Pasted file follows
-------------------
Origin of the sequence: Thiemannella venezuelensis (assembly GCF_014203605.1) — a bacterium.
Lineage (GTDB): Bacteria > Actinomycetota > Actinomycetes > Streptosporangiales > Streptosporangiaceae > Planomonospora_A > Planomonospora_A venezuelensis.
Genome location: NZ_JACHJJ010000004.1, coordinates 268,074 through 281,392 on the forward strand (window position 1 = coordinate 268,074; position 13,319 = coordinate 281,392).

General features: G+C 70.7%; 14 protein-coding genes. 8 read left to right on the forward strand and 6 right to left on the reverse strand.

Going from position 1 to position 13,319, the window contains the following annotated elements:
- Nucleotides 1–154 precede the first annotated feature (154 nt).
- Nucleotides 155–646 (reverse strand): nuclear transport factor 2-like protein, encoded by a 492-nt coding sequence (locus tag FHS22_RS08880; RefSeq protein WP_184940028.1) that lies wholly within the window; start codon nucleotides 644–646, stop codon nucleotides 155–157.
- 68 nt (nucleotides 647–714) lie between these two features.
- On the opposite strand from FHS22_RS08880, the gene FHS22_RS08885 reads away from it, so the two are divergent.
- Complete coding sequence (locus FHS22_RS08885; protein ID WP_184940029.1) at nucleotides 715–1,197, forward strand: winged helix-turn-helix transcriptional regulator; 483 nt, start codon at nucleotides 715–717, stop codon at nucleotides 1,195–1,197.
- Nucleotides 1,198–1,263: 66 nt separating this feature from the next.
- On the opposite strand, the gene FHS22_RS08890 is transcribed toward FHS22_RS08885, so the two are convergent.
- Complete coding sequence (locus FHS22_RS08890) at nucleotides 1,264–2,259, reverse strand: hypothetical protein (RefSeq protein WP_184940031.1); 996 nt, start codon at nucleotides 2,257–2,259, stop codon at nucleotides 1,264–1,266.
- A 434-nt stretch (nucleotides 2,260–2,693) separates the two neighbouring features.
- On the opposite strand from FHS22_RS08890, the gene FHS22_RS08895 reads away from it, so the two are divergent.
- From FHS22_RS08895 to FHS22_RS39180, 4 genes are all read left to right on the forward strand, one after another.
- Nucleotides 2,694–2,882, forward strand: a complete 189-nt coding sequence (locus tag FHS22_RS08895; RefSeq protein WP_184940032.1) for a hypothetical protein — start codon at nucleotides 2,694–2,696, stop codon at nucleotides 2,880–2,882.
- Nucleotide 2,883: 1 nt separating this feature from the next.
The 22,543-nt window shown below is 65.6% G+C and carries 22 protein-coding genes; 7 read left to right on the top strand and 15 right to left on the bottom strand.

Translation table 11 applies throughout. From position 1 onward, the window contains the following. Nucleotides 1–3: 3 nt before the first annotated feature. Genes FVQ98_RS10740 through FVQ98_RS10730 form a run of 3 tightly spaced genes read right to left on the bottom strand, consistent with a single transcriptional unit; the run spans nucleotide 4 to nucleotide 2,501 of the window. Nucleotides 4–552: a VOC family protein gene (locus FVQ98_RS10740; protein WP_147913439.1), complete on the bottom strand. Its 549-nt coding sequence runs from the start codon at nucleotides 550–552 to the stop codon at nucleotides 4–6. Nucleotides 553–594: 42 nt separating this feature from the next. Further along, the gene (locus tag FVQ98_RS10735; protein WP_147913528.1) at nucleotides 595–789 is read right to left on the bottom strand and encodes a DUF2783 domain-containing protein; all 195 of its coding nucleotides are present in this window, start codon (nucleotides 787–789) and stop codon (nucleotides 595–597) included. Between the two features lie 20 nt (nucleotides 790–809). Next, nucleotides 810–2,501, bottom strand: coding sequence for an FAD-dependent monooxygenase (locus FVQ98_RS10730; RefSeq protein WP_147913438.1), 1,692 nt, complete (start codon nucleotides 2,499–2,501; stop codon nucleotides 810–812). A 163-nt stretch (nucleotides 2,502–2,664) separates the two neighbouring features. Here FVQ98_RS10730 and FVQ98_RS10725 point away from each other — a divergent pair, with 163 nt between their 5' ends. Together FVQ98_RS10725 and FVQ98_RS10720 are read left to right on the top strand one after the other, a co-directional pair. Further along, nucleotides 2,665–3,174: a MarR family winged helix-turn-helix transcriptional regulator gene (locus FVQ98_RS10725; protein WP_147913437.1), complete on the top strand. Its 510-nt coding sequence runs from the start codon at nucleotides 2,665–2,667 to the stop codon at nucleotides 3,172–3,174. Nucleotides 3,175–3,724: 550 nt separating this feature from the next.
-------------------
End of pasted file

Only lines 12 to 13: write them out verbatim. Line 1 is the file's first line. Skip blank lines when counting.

- On the opposite strand, the gene FHS22_RS08890 is transcribed toward FHS22_RS08885, so the two are convergent.
- Complete coding sequence (locus FHS22_RS08890) at nucleotides 1,264–2,259, reverse strand: hypothetical protein (RefSeq protein WP_184940031.1); 996 nt, start codon at nucleotides 2,257–2,259, stop codon at nucleotides 1,264–1,266.